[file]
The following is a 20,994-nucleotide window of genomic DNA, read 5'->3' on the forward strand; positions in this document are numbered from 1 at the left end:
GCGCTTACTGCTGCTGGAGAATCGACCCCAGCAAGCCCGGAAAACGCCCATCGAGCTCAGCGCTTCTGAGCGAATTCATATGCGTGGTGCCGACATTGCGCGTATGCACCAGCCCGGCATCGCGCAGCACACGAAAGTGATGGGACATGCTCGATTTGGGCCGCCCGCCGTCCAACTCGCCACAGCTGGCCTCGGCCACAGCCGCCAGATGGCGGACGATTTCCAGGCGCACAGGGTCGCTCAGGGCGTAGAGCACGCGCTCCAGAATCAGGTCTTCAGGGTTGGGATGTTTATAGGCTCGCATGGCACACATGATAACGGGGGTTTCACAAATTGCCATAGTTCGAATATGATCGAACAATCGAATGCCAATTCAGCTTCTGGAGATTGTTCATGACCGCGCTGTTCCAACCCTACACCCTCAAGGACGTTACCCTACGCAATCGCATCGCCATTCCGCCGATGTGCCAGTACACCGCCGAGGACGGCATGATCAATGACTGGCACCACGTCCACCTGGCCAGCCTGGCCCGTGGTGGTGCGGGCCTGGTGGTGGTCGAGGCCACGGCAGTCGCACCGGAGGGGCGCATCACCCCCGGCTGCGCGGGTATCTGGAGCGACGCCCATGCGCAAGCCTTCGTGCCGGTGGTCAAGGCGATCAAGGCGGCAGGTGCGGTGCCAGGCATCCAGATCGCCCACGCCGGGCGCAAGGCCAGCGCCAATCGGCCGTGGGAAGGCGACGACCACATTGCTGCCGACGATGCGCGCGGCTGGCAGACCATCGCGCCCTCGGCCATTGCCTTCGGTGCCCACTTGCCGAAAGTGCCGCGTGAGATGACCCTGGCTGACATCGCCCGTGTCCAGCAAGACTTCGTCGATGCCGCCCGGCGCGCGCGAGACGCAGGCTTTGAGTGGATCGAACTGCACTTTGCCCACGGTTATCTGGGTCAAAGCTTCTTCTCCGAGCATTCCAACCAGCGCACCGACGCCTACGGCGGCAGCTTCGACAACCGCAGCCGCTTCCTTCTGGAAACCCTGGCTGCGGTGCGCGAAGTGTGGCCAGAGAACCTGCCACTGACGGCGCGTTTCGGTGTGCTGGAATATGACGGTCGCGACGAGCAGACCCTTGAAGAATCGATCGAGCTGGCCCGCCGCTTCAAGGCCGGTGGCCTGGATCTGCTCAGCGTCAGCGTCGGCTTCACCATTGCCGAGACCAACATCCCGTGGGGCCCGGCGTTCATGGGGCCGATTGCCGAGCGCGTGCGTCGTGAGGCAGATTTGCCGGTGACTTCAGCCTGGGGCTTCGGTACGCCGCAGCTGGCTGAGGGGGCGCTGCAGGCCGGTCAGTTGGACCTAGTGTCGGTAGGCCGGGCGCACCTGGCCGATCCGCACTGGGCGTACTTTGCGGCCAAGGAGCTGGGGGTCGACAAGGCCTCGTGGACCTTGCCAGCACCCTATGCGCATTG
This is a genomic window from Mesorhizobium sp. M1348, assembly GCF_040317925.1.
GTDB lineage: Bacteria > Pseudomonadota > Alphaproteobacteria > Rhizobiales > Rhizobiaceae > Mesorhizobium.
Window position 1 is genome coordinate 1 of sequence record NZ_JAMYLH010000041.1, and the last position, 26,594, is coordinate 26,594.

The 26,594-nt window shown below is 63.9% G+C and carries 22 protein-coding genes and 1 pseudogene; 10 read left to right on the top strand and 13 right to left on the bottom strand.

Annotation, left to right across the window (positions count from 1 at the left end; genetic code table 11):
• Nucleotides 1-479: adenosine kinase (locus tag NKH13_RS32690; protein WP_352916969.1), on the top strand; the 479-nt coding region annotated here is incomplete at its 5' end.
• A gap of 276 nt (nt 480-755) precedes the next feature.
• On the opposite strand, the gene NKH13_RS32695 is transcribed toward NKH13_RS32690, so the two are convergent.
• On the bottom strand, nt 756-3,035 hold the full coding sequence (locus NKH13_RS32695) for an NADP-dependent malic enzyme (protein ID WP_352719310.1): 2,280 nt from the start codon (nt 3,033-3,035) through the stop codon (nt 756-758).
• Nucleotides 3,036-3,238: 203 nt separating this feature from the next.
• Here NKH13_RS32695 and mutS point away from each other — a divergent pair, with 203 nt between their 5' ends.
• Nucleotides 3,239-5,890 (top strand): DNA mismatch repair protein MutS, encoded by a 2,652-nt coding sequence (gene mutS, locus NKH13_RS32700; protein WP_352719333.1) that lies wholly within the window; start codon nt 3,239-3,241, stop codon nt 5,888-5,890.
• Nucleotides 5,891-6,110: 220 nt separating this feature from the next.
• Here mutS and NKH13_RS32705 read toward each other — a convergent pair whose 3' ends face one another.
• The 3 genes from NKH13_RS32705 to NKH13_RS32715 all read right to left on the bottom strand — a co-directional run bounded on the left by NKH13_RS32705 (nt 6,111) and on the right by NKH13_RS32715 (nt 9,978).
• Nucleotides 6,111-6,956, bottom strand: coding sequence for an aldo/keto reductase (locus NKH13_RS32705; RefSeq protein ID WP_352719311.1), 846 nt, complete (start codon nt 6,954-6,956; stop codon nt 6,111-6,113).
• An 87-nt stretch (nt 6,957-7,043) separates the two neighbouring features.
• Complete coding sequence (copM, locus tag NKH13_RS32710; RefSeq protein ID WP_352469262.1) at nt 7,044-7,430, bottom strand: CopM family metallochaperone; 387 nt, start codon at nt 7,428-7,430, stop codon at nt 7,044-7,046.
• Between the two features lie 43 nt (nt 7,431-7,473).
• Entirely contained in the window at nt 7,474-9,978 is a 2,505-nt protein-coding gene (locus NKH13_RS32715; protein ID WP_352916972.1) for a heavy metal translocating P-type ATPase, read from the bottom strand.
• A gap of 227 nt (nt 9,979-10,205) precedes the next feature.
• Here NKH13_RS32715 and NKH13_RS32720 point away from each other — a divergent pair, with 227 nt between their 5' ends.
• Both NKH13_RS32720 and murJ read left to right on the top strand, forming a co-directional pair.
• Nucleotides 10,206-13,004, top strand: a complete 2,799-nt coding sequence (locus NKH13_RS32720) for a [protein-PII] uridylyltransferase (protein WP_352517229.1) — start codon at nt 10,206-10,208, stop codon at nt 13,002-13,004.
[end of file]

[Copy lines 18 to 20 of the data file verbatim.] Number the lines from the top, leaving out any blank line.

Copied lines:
• Nucleotides 6,111-6,956, bottom strand: coding sequence for an aldo/keto reductase (locus NKH13_RS32705; RefSeq protein ID WP_352719311.1), 846 nt, complete (start codon nt 6,954-6,956; stop codon nt 6,111-6,113).
• An 87-nt stretch (nt 6,957-7,043) separates the two neighbouring features.
• Complete coding sequence (copM, locus tag NKH13_RS32710; RefSeq protein ID WP_352469262.1) at nt 7,044-7,430, bottom strand: CopM family metallochaperone; 387 nt, start codon at nt 7,428-7,430, stop codon at nt 7,044-7,046.